The Algona Upper Des Moines from Algona, Iowa on May 2, 1894 · Page 2
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The Algona Upper Des Moines from Algona, Iowa · Page 2

Algona, Iowa
Issue Date:
Wednesday, May 2, 1894
Page 2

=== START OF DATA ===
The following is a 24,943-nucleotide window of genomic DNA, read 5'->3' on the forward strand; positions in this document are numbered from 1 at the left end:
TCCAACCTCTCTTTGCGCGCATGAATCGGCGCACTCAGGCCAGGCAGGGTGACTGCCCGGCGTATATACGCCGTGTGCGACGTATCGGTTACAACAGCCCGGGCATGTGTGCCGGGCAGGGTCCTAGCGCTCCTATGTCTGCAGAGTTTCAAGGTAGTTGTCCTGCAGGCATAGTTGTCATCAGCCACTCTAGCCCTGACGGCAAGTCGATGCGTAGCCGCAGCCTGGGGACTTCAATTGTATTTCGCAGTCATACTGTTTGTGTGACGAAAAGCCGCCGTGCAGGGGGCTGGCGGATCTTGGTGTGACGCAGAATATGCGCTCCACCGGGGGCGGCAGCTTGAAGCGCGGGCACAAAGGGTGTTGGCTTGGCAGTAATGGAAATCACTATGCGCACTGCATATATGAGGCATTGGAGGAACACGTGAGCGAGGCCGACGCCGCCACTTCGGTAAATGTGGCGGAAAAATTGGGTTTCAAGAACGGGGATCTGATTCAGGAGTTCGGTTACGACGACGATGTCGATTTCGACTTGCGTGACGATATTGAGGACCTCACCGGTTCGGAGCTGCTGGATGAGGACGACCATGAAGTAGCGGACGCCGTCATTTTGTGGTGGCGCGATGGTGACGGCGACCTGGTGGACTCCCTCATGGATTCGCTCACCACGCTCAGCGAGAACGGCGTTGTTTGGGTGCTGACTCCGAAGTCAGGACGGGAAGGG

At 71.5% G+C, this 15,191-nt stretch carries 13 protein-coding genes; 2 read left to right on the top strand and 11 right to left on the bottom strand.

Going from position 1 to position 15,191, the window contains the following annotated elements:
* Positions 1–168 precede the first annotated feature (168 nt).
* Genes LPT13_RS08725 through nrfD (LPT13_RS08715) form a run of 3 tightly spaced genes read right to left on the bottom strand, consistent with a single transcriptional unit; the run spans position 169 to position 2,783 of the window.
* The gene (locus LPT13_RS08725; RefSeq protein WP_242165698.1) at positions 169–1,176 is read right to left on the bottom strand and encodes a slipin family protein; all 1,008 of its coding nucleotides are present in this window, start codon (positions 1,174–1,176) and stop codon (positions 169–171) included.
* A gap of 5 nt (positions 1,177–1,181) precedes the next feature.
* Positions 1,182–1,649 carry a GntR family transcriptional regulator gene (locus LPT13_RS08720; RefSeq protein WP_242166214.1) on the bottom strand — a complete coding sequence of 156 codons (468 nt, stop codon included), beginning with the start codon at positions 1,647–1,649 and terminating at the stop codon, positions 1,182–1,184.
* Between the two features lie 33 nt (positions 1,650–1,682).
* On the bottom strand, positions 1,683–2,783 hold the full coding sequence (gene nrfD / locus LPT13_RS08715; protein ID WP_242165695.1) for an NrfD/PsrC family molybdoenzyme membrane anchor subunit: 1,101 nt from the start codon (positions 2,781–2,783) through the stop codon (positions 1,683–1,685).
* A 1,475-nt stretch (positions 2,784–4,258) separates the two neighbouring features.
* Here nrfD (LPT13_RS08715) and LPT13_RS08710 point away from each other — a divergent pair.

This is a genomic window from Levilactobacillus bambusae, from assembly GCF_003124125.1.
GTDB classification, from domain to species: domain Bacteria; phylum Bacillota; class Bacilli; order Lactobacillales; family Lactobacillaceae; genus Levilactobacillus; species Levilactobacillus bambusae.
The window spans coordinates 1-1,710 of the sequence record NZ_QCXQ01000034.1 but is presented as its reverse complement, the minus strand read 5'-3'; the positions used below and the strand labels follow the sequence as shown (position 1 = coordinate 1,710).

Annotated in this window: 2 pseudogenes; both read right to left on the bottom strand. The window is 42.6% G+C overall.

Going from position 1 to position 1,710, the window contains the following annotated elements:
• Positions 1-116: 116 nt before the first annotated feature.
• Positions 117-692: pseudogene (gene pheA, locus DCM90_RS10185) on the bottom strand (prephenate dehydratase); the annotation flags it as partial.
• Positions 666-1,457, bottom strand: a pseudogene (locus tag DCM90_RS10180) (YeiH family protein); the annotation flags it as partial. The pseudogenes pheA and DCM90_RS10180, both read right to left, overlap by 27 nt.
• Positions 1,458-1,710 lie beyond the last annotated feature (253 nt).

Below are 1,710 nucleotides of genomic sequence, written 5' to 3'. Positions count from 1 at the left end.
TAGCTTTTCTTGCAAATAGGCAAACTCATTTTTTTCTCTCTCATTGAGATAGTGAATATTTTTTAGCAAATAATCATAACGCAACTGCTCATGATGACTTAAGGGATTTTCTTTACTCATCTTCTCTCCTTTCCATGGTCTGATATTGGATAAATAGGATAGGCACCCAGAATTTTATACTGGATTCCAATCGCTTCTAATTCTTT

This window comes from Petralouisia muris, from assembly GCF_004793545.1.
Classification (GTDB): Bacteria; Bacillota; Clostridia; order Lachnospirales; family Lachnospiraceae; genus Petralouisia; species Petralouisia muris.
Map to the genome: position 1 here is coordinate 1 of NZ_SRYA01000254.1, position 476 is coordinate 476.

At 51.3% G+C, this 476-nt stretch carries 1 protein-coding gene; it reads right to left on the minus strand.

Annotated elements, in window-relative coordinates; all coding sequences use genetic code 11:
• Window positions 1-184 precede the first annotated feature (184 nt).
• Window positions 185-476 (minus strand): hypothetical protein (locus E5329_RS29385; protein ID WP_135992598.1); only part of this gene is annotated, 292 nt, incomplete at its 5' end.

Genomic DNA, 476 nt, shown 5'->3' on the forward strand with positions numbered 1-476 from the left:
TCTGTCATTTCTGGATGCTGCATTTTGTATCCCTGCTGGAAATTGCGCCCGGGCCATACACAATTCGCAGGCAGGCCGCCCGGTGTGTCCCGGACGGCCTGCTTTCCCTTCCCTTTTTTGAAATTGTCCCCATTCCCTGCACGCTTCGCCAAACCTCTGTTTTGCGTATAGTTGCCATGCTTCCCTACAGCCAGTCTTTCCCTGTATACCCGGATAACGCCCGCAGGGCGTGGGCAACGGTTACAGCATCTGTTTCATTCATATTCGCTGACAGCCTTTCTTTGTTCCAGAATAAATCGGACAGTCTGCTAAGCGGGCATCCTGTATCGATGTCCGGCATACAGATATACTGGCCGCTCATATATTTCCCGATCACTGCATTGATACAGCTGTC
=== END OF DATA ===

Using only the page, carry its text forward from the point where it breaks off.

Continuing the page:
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cdfHtiftgi-rtk Win «f*t t» Stop to toes JtaiflM— Artlfi»mies Ready. . Iowa, April 30.—One hundred ftM twentyone Sacramento men were Jnisslhg'yesterday morning 1 when Kelly taassed his indiistrial army at Adnir •fdi* the inarch. The men had ns- feerted that they would walk no farther and as soon as breakfast was over they folded up their tents and silently^ prepared to steal rides. They", said they would not rejoin tho army at Sttiart, but Kelly is confident that they will come back. Sis hope lies in Des Moines, and he will reach that point as quickly as forced marches can carry hihi over country roads. He hopes to reach the capital at 3 o'clock Sunday morning. -Kelly no doubt relies Updn the federated trades and Knights of Labor for material assistance and has received positive assurance that he and his 'army will be taken crtre of. The railroad men say there will be no weakening on their part and that the men will not be given an excursion over tho country on any line leading out of Des Moines. They are massing their forces there and taking all precautions to prevent trouble. The safest prediction' to make regard• ing Des Moines is that if transportation is not furnished there will be trouble. That is as far as many of the men will walk. If a train is not furnished them they will seize one if they can elude deputy sheriffs, detectives, and possibly the militia. It has been hoped that at Des Moines the army would divide into small divisions, equally apportioned to the trunk lines cast, of which there are five, but this hope will hardly be realized. trnlon TOe., April 30.— Fifty defaties ' who came here J'kst night tinder* tfhited States Marshal Qrady and Sharif? Kelly deterred the Port* kttd contingent of the commonweal afhiy from capturing a Union Pacific train at this point. Growth of Commonweal Arm IPS. CnloAno, Anril .10.— Few changes, principally irl the number of men reported in the larger armies, took place in the lining up of the commonweal brigades yesterday. Those made the apparent total strength 7,9.>i. Merttly to Move. TACOMA, Wash., April 30. — Tho First regiment state militia has received orders to* be in readiness to proceed to Puyaliup, The militiamen hero assembled at their armory at midnight. DEBS AND HILL CLINCH. thai? Le-vVgst Terms, ALL REAUK irOK COXEY. AVnnlilncton Swarming With Detectives —Authorities Proparetl to Act. WASIIINOTOS, April 30.—The national capital is now ready for the Coxey invasion. The army can come as soon as it likes. The police have been recruited and drilled to the perfection point. So has the militia. The regulars are always ready. The detective force has been increased by men from Chicngo, New York, Philadelphia and Pittsburg. All the incoming trains are being most carefully watched and suspicious characters shadowed. Detectives are at the main entrances to the city and all arrivals will be thoroughly watched until the invaders have come and gone. The authorities are maintaining great secrecy about their preparations. They admit, though, that all is in readiness, and the look of confidence and relief upon their faces gives indorsement to their Words, CANNOT STOP INSIDE THE CITY. Des Moines City Orders Kelly's Army to Stop Outside nncl Move On. DES MOINES, Iowa, April 30.— At the meeting of the city council last even ing the scheme of the citizens' com roittee to form the camp in Crocker park was unanimously vetoed and resolution passed directing the mayoi to employ as many extra police as are necessary to prevent the army stop ping inside the city limits. The police were ordered to conduct thr army at once to some point east of the city limits, where such supplies as maj be contributed will be delivered, unc a cordon of police is -to be placed be tween them and the city to prevenl any member of the army returning to the city. They are also to be notified that they must move on as soon .us, possible. The city will not take any steps to secure transportation for them. Gen, Frye's Army Grows Kapldly. INDIANAPOLIS, Ind., April 30.— Gen. Fryc's army arrived in Indianapolis less than 300 strong, but the army has grown to 1,000 men or over. The bonrrl of health visited the camp and vaccinated all who could not show that they had been treated at Terre Haute, The Indianapolis papers came out with scathing write-ups of the army and demanded that the governor shall order the division to get out of the state at once. Gen. Frye says he •will remain in Indianapolis until he gets ready to depart and defies the officers to interfere with his movements. _ State Slllltlu Called Out. SEATTLE, Wash., April 30.— A battalion of militia was called out here at midnight. Ninety men responded to the call within forty-five minutes, but most of them were dismissed and told to await orders. Col. Green denies that there was any other motive than »n emergency call to test the availability, but he, with six orderlies, kept •watch al^the armory during the night- Ail trains here will be closely guarded to keep Coxeyites from stealing them. All Great Northern Men Ordered to Quit Work. MINNEAPOLIS, Minn., April 30.—All efforts to settle the Great Northern strike have failed and President •Debs of the American Railway union yesterday issued orders for a strike on all the Minnesota divisions of the Great Northern. This completes the strike from St. Paul to the coast. President Hill of the Great Northern again proposed his pl/ln of arbitration at the last conference between the men's committee and the road, but it was refused. President Hill is confident he has men enough to run the road, but the strikers say he is misinformed. The order to show cause why the injunction prayed for in the case of the Great Northern against Oleson and others to restrain them from interfering by force, threats or intimidation with interstate commerce on the road or with those employed to carry on interstate commerce in place of those who quit the service of the road, came on for hearing in the United .States Circuit court yesterday, Judge Sanborn presiding. L. 15. Foster stated that he had no objection to the issuance of the injunction, but asked the court what the meaning of the word "intimidation" was. The court defined it as the overaweing by threat of supsrior force, even though nothing be said indicating that force would be used, a display of force being sufficient. Mr. Foster then repeated that he had no objection to the issuance of the injunction and that he should obey it. ST. CLOUD, Minn., Apr 113d.—Freight train No. 15, the first over the Great Northern since the beginning of the strike, pulled in at 7: in yesterday. No obstruction was offered by the strikers, as they were confident the freight would not leave the St. Cloud yard, claiming that the company will not find a crew to take it out on the Fergus Falls division. No move had been made to start the train. HKUCNA. Mont., April 30.—Proceedings were begun in the State Supreme court yesterday, in the name of the coNdfiiesstoNAL, «L2£ Republicans In the senate offered to vdto on the pending tariff bill, but weakened when the democrats agreed. to the proposition. At the Friday night session of the house the lie was passed and two members were rebuked for unparliamen- tary conduct Citizen George Francis Train was arrested for lecturing without a license and left the city in disgust. Secretary Itoke Smith has discouraged nepotism by ordering the removal of the pension agent at Indianapolis. Twenty-one private pension bills were" passed in the house in just as many minutes. ^ Diplomatic and consular appropriation bill passed and shows a decrease of 84(5,700. compared with the current year's appropriation. Postmaster • General Bissell tecom- mends that congress reimburse ex- Postmaster Sexton of Chicago, who made good the loss by a theft from the office. • Attorney-General Olney has submit- mitted to congress a bill for the reorganization of the Union Pacific by which the corporation is to be preserved. Changes have been agreed itpon in the tariff, bill which placates the democrats who were opposed to certain features. Preparations are being made to receive the commonwealers. Subsistence funds are being raised and extra guards placed. ' In a letter to Assistant Postmaster General Jones the 'Chicago congressmen urge improved facilities at the substations, that congestion at the postoffice may be relieved. Meyer's seigniorage bill, said to have administration approval, was postponed for the session by the house committee on coinage. , April games 1 6; Washinrf|6hs adelphias 16; Bdstonfc3; CleVelfthds' i s CJftcinnatk 0; Louisvllles 7; Pittsbufgs 3.'"" r ' v> • April S6-^-St!ores of college ^baseball games! Ifniversity of Illinois 9, Purdue fij Amherst 10, Harvard 9} Princeton 4, University of Pennsylvania 3. Clifford defeated Yo Tambien in 'the Montgomery stakes at Memphis by five lengths. He Was atf'over whelming favorite. A finish fight has been arranged between Young Griffo and George Dixon for the featherweight championship and $10,000 a side. April 23.—Scores of National league ball games: Mostons, ?, Urooklyns, 4s Philadelphia^ 8, Washington 4; St. Louis 4, Plttsburgs 3. At Madison the Wisconsin University ball team defeated the Michigan collegians in an interesting eight-inning game. In the first of the Harvard outdoor athletic meets the freshmen made a total of 39 points and captured the Wells cup. Laureate, a 2-ycar-old son of Volante, won the Gaston hotel stakes at Memphis. Leo Lake, favorite, was beaten by the start, Though the Grift'o-Griffin limited round fight at Boston was declared a draw, the Braintree lad was clearly outclassed. ' In an exhibition bull game with the Indianapolis Western league team the Chicagos were beaten by a score of 9 to 4. ,if6fil _„„ .„_ an the Iflsh eoast,V,Fott<pflve 6i the M&fix fleet m "*• w bill giving wotaen the Hfht to y&le in school elections Wds passed by the lower branch of the Ohio iSgiSlat* lire and is now a law. Executive committee of the League of ftepublican clttbs met at Washington to formulate plans for the Denver convention. Judge Brown of the Circuit court at Indianapolis decided it was not in his review the legislative appontment. Great Britain, Germany and the Unitdd States are corresponding on the subject of annexation of Samoa to New Zealand. Returns from~all Grecian districts' affected by the recent earthquake show 2CO persors killed and 150 injured. After a long debate the'house of commons agreed to the budget proposals of Sir William Vernon Harcourt. Troops fired on rioting socialists at ttodmezo Vasarhely, Hungary, Wounding six severely and many others slightly. Sir Edward Blount has been forced to resign the presidency of the West Railway of France, the government believing it to be contrary to public policy for a foreigner to hold such a position, 1 CRIME. Sendle , Creates Cnllom from the Hons6 flleasuros — Sfiiifttor fe*clt«metat i'esiofdfty— Makes a i'rotectlou NOTABLE DEATHS. Dr. G. W. Nesbitt, mayor of Sycamore, 111., died of pneumonia, aged 57 yeara Judge Nathaniel Spring Berry died in New York, nged 08 years. Ho COMMERCE AND FINANCE. Money is apparently increasing and reports are current of loans on first-class collateral made at 3@3% per cent. It is claimed Boston fand New York Army Still »t Jforsytlie, ST. PAUL, Minn., April 30. — The contingent of the commonweal army that -»v»s arrested by the United States ftt Forsythe is still at that point wait- jpg orders from Wa&hipgton to their t-aptors for their disposition. There are 331 wten, an<J they are guarded by Cpl. Page, |3e has been ordered to them. over tc the marshal, but officer seems in no hurry to take charge, an4 the Montana civil authorities are slow ,i« moving. Grayspn ftt Fort Morgan. FOBT MOK64N, Cola, April 30. — commonweal anny of UO t arrived here yester4ay, some in »»4 Piters, waging. Their boiled . attorney-general, to compel the Great Northern to operate Montana. its lines within FOR A NATION'S HERO. Citizens of Gideon, III., Celobrnto Grant's Hlrthdny. GAI.KNA, III, April 30.— This town resounded yesterday with the echo of that artillery which was music to the ears of Ulysses S. Grant, and in memory and imagination the people fought again the batlles of their hero. It was the anniversary of his birthday and the people did honor to his name. The exercises began eai-ly in the afternoon soon after a special from Chicago had arrived. The orator of the day and the Chicago party were met by a reception committee headed by Major George S. Avery. A parade was formed and the column moved to Turner hall, headed by the Galena Juvenile band costumed in bright Zouave uniforms. Luther Lafiin Mills of Chicago was the orator of the day. Observances of the birthday of the hero were very generally observed throught the country. IVIEN ASKED BREAD. Iron Mqnutiiin, Mich., Miners Parade and Duniand Food. IHON MOUNTAIN, Mich., April 30.— Five hundred men paraded the streets aere yesterday afternoon and demanded of the poor commissioner instant relief. For a time the commissioner was undecided what step to :ako, but after a consideration of the matter the crowd was pacified by an order for $3 worth of provisions on the stores to each man and all is quiet now. The - situation is critical, however, and trouble is feared unless re- ief of a more permanent character comes soon. Many families are absolutely starv- ng and relief of some kind must bo afforded at once. Collins DiuUetl u Uelay. INDIANAPOLIS, Ind., April .'.0.—The attorneys for Francis and Percival loflin and Albert S. Reed, whose trial vas postponed juitil next week on account of the jury bribery exposure, ivent before Judge Baker yesterday nd demanded a continuance for five veeks. Judge Baker promptly denied he motion and said the new trial ihould begin n--!xt Tuesday. a Trump fpr a CKHAH R^i-ips, Io\ya, April 30.—Up o a la$e hour the tramp who brutally ssaulted Miss Maggie Puth near .'lima, yesterday afternoon had not captured, The Mos.c-.uQkl Jpdians from the Sacs and Fox agency at T^wa have been sent out with dogs, and it is said have struck * tr^U. It is believed the tramp \yilj. bg Ki •-£ are offering call money on bonds at 2 per cent. New York Exchange is steady at 30c premium. Foreign exchange is dull. O According to Bradstreet's trade is decreasing in the large cities. Labor disturbances are assigned as the principal cause. Outside winter wheat markets lagged, St. Louis getting 5c behind Chicago. Surplus money is pressing on the market and call rates are demoralized. New York exchange was quoted at-10c premium. The Merchants' bank of Enid, O. T., failed, with liabilities of §20,000. Depositors pursued the cashier, but he escaped on a train. An issue of $1,000,000 West Chicago Cable stock is said to be contemplated to install the trolley system on crosstown lines. CASUALTIES, Fourteen business houses were destroyed in Talequah, 1. T., by an incendiary fire. Plainfleld, Iowa, a small town in Beeraer county, was practically wiped out by fire. The loss reaches $40,000. One man was fatally injured and several others seriously hurt by a freight train wreck at Bucyrus, Ohio. Oasport, a village in Now York, was practically destroyed by fire, Tho Union house at Oheboygan, Mich., was destroyed by lire. Two guests were asphyxiated, tho others saving their lives by jumping. Tho business part of Floriston, Cal., a small town on tho Central Pacific, was destroyed, Seven Memphis firemen were severely injured by the collapse of a burning building on which they were working-. Two children were killed and three adults fatally injured by a gasoline explosion in the home of Casiiuir Nigg, near Caromlolet, Mo. SPORTING NOTES, Dan Creedon knocked out Dick Moore in nine rounds before the Twin City Athletic club at Minneapolis. April 27—Scores of Western League ball -games: Indianapolis 17, Grand Itapids 15; Toledos 10, Detroits 2; Sioux Citvs 9, Minneapolis 0; Kansas City 8, Milwaukee 5. April iO.—Western League bull games resulted: Toledos 20, Detroits 2; Grand Rapids 18, Indianapolis 8; Sioux Citys *.;}, Minneapolis, 10, April 20.— National League ball games resulted: St. Louis 10, Chi- cagos 4; Brooklyns 3, Philadelphias 1; Pittsburgs -i, Louisvilles 1; New Yorks 7, Washingtons 5; Bostons 13, Balti- mores, 7; Clevelands l^, Cincinnatis 4. April 35—National League ball games: St. Jjouis 13, Chicagos 3; New Yorks U, Washingtons 5; Brooklyns 8, PhHadelphias' 2; Bostons 0, Baltimores 3; Clevelands 13, Ciucinnatis 0; Pjtts- burgs 2, Louisvilles 1. Only nine horses have been declared out of the Suburban. Helen Nichols, Senator Or»dy antl Jtawbow are amoug the number. served six terms in the legislature and was for two terms a state senator. Rev. Father John Ryan, a well- known Catholic priest, died at Galesburg, 111., aged 95 years. Ex-Assemblyman D. D. Hooker died in Fernwood, Wis., aged 'i3. He secured the passage of the fire-escape law in Wisconsin. Rev. Nathaniel Butler died at his home in Burlington, Wis., aged 00. For fifty years he had been a minister of the Baptist church. William McGarrahan, whose claim to the new Idria mine in California, has been before congress since 1SG8, died in a Washington hospital. Michael Boland, one of the cele- brate'd triangle of the Clan-na-Gael, died at his home in Kansas Citv. Jesse Seligman, of the New York and London banking firm of J. & S. Seligman, died at Coronado Beach Cal. Ex-Lieut.-Gov. A. G. McBurney of Ohio died at Lebanon, aged 83 years. He was for many years Tom Corwin's partner. RAILROAD NEWS. Shippers have finally forced tho joint rate committee to amend the present obnoxious official classification. The change is effective May 1.1 It is proposed to reorganize the New York & Now England railroad by forming a new company, with a capital stock of $2:'), 000,000. Trunk lines are accused of manipulating Hour rates between Minneapolis and New York to the detriment of Chicago roads. The rate has been cut to 10 cents a hundred pounds. Transcontinental immigrant business has been complicated again by tho refusal of the Southern Pacific to, accept the 810,10 rate. Alfred L. Carey, a Milwaukee attorney, has been selected to hear testimony in reference to Receiver Oakos of tho Northern Pacific. Union Pacific earnings in 1893 showed a deficit of 82,505,841, compared with a surplus the previous year of $3,009,7n7. Lake and rail lines are engaged in their annual struggle for traffic, and a war in western rates is threatened. The senate committee recommended confirmation of J. D. Yeomansof Iowa as a member of tho interstate commerce commission. Four more of the colored men accused of the 1 Boyce murder were lynched near Tallulah, La,, by a mob of 200 persons. Striking longshoremen at Ludington, Mich., attacked non-union dock hands and a riot ensued in which many were hurt. Samuel Vaughn was hanged at Fayetteville, Ark., for the murder of John Gage in September, JS01. Fred Grube, under arrest at Creston, Iowa, for mailing- obscene letters, hanged himself in his cell. Nick Martin, a member of the coroner's jury investigating a murder, at Omaha, has been arrested for the crime. Floyd Radbaugh, a young Ohio farmer, rendered desperate by domestic troubles, hanged himself and his two children. Deputy marshals engaged a gang of desperadoes in battle near Coal Creek, I. T. Three officers and one bandit were killed. At Tama, Iowa, a tramp who assaulted a girl is surrounded in a strip of timber by 2,000 farmers, who will lynch him. Supervisors of Woodbury county, Iowa, are charged with having misap- proprited $550,000 by a taxpayers'com- mittee. A jury was secured in New York to try Dr. Meyer, accused of poisoning Ludwig Brandt to secure his life insurance. A new witness, to whom Meyer is said to have revealed his schemes, has been found. WASHINGTON, April 30.—Senator ^ •drich ihviled the democrats yesteraft £o take a^Vote oh tMo tmamended Wii son bill ahd Senator tlarris, af fcei 1 ddfl- ferring with his'Colleagttes, accepfce> but of course no vote was had, tl proceedings being in the nature of bluff on both sjdes. The measu which is likely to "become a law i*t th end is now in the government prin ing office. It has been drafted aft& consultation of the President and Sefr retary Carlisle on one side and membe of the finance committee and tho wayi and means coinihittee on the other. 1 With the exception of free wool does not differ so greatly from the Me' Kinley law, the other changes beih ' principally in the schedules, b,nd eve2 woolens ai-e raised above ,the finance committee's rate. • Sugar is the ufr finished item of the bill. It is idle, however, to talk of it being passed by June. If they have, good luck and ii they really secure' forty-three democratic senators the managers of th bill may get it through some tim during June. The first test will c on the sugar schedule, but tha will • not be for two or three week yet. If forty-three senators vote foi the schedule as accepted by Presiden Cleveland and Secretary Carlisle and the democratic majority in the finance- committee the republicans will accept this as evidence that the bill is going- to be put through. CULLOM SPEAKS FOR PROTECTION. Opening games pf the Vfcstern League resulted: Petroits 8, Toleciog 0; Indianapolis 0, Grand liapids 0; Siou* Citys 11, Minneapolis 4; Kansas -, Milyvaukees 3. of college bajl gagps: 3, | April 39 POLITICAL. W. J. H. Trainor of Detroit, supreme president of the American Protective association, says the order now holds the key to the political situation of the country. Horace A. Taylor, editor of the Madison (Wis.) Journal, is considering the advisability of seeking the republican nomination for governor. Democrats voted with the republicans to defeat the Haskoll local-option bill in the Ohio legislature, Congressman Fjthian was rcnomi- natod by the democrats of the nineteenth Illinois district, in session at Gi-eenup. Indiana republicans met at Indianapolis and nominated a ticked headed by W, D. Owen for secretary of state. The "old ticket" with one' exception was beaten. Republicans in the New York senate buried factional differences and passed three bills aimed at Tammany, Congressman Funk was indorsed by this republicans of McLean county. Illinois, and ex-Governor Fifer was place^ at tho head of the delegation to the state convention, MISCELLANEOUS NEWS. Striking miners who went to Toluca, 111., to drive out the men there were sent home, after listening to some advice from Acting Gov. Gill. It is said that hundreds of people in Iron Mountain, Mich., are on the verge of starvation. Gov. Rich has •been appealed to for aid, P. J. Tynan, "Number One" in the Phoenix Park murder, has written a book exposing secrets of the Irish agi tators. Col. J. A. Watrous of Milwaukee was chosen commander of the Wisconsin department G. A. R. at the convention at Janesville. It is estimated that 1,000,000 Oddfel- lows celebrated thesevcnty-llfth anniversary of the order. St. ,'Ioseph's Roman Catholic church of Denver has sued Father Malone for $12,000, which he is charged with converting to Ijis own use. Citizen George Francis Train has reached Washington and will superintend the Coxey movement. In the United States court at Pcoria, HI., Judge Grosscup decided the whisky trust must pay rebates amounting to 5f37,112 to the Gottscluilk company. peo— MARKET REPORTS. CHICAGO. A1 "" L 27 * CATTLE—Common to prime.,..8 i es ® 4 75 HOGS—Shipping gruilua 300 ©523 SHEEP—Fair to choipo l 00 (74 i OJ WHEAT—No. S red COHN—-N'o. a '. OATS—No. 2 HYB—No. 2 Bim'Eit—CUoloe creamery.... Ecus—Prosh POTATOKS—for bu UUl'-FALO. WnitAT-N'o. S COUN—No. 2 yellow OATS—No. l white...., © 387, @ 23 13 @ 10 .© Co &4 60 Hoes 340 6 15 10 PBOBJA, — No, 3 .................... COHN— No. 8 whita ............ OAi'S-Np. 2 wljUe ........ ... ST. LOUIS, CATTf-S! {•Iocs ....... ............ , .... ..... 5 oo SHBBP .......................... ;• QJ WHBAT— No, 2 Red .............. COHN— No. 8 ................... 1, OATS-NO, a ............. . ...... MILWAUKEE, \VH84T-N0.2 .................. COBS— No. 3 .................... OATS— No, 3 White.... ....... ... o. 2 ................ © & 45 © 40 @ 40J ©5 60 <U>3 7J 53 39 ©50) @ 5 30 & 1 @ 5*1 l 3T!$ W/» 09,'i •JU9J Mi| 50 Emil Henri, the anarchist, was plaiw.4 on tri&,l in Paris, Jie objects to his attorney's plan of pleading insanity. Another yiolen,t'earthquake Jw de- st-*oyed In Greece. pf life |t KANSAS CJ.TV. CATTC.B , 200 @ 4 J5 Woes 4 W & o 15 NEW YORK. WHEAT—No. 3 Ke4 @ 6}^ COBN—No. 2 a M'L OATS—WJilte Western., w 10 ij X) TQU3DQ, 2 Rea. @ 67i /( —No. 3 VeliQw © io ' PA ? S-N O ,-- ' The Illinois Senator A Rains t the Democratic BUI. WASHINGTON, April so. —No general business was transacted in the senate yesterday, . Mr. Harris moving as soon as the session began that the tariff bill be taken up. There was some-resistance to this plan, particularly by " Mr. Dubois, but the motion passed— 29 to 10, Mr. Dolph waived his right to the floor and Mr. Lindsay addressed*! the senate. He said the Wilson bill is not what such a measure should be, but it is infinitely better than the existing law. Tariff reform, which should be effected at once, would hasten the return of better times upon an enduring and constitutional basis. It is idle to say that an income tax can not be collected. Experience will soon make knovvn the loop-holes of escape and they will be closed, just as have been closed the loop-holes through which in the early. days of our internal revenue 'system* those who were willing to commit a perjury or fraud or both tried to escape the payment of internal taxes. It is a waste of time, he said, to combat those charges that the pending- bill is sectional or was so intended to- be. Mr. Sherman disputed the assertion of Mr. Lindsay that the strikes at. Homestead were due to the McKinley bill. Mr, Lindsay retorted that manufacturers' natural desire was to reduce wages without respect to rates of duties. Senator Cullom also addressed the senate. He said in his speech: ,.? "The initial policy and the groundwork of the enlightened universe is- protection. The civilized world has- grown out and away from barbaric free trade and has developed a very universal recognition of the protect- vo idea. Government means protection. Any government must maintain itself and must protect its pie." Senator Cullom denounced the income tax as a sandbagging proposition and then proceeded to criticise in detail the various schedules of the bill. He argued that the tariff bill should. be taken out of politics altogether and made a matter of mathematical determination and demonstration, and concluded: "It is a business question, but of course necessarily a political one, as- in it is involved the great .question of raising revenue for the support of the?government. I propose to commit to a. commission of experts the task of working out the basis upon which an equi-' table tariff act can be constructed, leaving to congress the work of enacting- such a taiffl law with all tho . facts be- J fore it as may be required in order to- secure the proper amount of revenue, and adjust wages to labor without disturbing the equity of the general schei of protection. This tariff commission.^ f properly constructed, would be able. to avoid the interminable incongruities which give so much anqoyauoe t*> the administrative branch, of the erument." Mr, Cullom spoke for two hours a.nd'/ iwenty minutes and was followed by Mr. Dolph, who gave the fifth install ' ment of his speech, Shortly after 5 o'clock Mr. Hajr? asked how much longer Senator Pol proposed to talk; he bad alrei spoken four days, Mr. Dolph said he had been in) terrupted so ranch that his speech, hu been unintentionally prolonged. Jj no one had » fixed speech for to-daj be hoped that he would be allowed tQ * have the Hooi so that he <joul4 finish by 3 o'clock. At r.:S5 p. m. the senatg acjjourned, '' JSchp pf the Drceklnrldge Trial. ' WASHINGTON, April 30. -The crues tion of allowing the story of Breckmndge-Pollard trial, m book form by a Chicago firm, to pass, through the mails is «„ by the attoraeyget; they as print Jf The American ture-i w Wle tier crew p e in c ^tod y | tug